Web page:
Lower food prices drove Uganda’s year-on-year inflation rate down to 27 percent in December, data showed on on Friday, capping a year which recorded the highest average annual inflation rate since 1992.
The Uganda Bureau of Statistics said headline inflation fell two percentage points from 29 percent a month ago and the core rate of inflation – which excludes food crops, fuel, electricity and metred water — fell to 29.2 percent from 30.6 percent.
The statistics office said the average annual inflation rate this year was 18.7 percent up from 4 percent in 2010 and the highest since 1992 when it stood at 54.5 percent.
“The main inflation driver is food prices … food price inflation decreased to 34.7 percent for the year ending December 2011 from 40.3 percent registered in November 2011,” the statistics bureau said in a statement.
It said the prices of matoke, sweet potatoes, Irish potatoes, cabbages, tomatoes, carrots, beans and ground nuts had all fallen.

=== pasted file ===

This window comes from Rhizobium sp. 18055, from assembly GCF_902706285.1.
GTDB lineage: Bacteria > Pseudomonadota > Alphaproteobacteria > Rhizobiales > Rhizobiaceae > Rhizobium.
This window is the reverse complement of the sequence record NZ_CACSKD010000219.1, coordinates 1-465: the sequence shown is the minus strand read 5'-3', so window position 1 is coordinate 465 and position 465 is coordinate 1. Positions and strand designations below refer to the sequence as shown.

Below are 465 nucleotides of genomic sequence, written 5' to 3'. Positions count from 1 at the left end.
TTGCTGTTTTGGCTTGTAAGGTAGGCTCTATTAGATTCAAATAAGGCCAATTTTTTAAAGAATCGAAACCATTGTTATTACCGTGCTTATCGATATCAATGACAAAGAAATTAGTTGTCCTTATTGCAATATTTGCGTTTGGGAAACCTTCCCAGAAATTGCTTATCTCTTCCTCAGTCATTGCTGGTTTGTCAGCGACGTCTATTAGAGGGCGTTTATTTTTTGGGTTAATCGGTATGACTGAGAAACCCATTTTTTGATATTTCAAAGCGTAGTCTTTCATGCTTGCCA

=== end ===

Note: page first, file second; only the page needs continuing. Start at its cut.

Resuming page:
Month-on-month, the headline inflation rate edged down 0.1 percent in December compared to a 0.1 percent rise in November, helped by a 3.9 percent month-on-month drop in food prices.
Double-digit inflation and a weak local currency had prompted public protests earlier this year in east Africa’s third largest economy over high food and fuel prices.
But a round of increases in the central bank’s key lending rate seem to have finally put a halt on rising inflation, which also fell in November after reaching an 18-year high in October.
Uganda’s shilling has also recovered from an all-time low of 2,901 hit in late September, although it is still about 6.5 percent weaker than the dollar in the year to date.